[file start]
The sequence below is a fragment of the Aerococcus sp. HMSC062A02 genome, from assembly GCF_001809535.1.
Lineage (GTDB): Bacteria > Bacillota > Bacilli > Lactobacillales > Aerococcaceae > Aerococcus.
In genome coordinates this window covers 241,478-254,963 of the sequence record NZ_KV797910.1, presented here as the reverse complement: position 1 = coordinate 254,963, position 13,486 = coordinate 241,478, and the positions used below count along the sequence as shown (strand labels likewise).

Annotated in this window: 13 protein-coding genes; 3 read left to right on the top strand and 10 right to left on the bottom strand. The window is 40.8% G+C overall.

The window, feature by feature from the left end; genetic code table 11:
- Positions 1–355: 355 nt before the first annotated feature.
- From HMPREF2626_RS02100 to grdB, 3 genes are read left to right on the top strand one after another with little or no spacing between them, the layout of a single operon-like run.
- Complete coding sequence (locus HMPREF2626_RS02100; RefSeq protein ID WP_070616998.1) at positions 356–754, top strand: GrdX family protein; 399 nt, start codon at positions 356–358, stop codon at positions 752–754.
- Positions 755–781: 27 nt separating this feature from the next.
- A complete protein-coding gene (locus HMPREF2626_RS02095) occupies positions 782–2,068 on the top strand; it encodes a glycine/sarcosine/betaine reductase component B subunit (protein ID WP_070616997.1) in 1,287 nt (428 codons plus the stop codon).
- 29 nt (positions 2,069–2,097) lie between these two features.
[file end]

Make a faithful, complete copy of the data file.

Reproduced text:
The sequence below is a fragment of the Aerococcus sp. HMSC062A02 genome, from assembly GCF_001809535.1.
Lineage (GTDB): Bacteria > Bacillota > Bacilli > Lactobacillales > Aerococcaceae > Aerococcus.
In genome coordinates this window covers 241,478-254,963 of the sequence record NZ_KV797910.1, presented here as the reverse complement: position 1 = coordinate 254,963, position 13,486 = coordinate 241,478, and the positions used below count along the sequence as shown (strand labels likewise).

Annotated in this window: 13 protein-coding genes; 3 read left to right on the top strand and 10 right to left on the bottom strand. The window is 40.8% G+C overall.

The window, feature by feature from the left end; genetic code table 11:
- Positions 1–355: 355 nt before the first annotated feature.
- From HMPREF2626_RS02100 to grdB, 3 genes are read left to right on the top strand one after another with little or no spacing between them, the layout of a single operon-like run.
- Complete coding sequence (locus HMPREF2626_RS02100; RefSeq protein ID WP_070616998.1) at positions 356–754, top strand: GrdX family protein; 399 nt, start codon at positions 356–358, stop codon at positions 752–754.
- Positions 755–781: 27 nt separating this feature from the next.
- A complete protein-coding gene (locus HMPREF2626_RS02095) occupies positions 782–2,068 on the top strand; it encodes a glycine/sarcosine/betaine reductase component B subunit (protein ID WP_070616997.1) in 1,287 nt (428 codons plus the stop codon).
- 29 nt (positions 2,069–2,097) lie between these two features.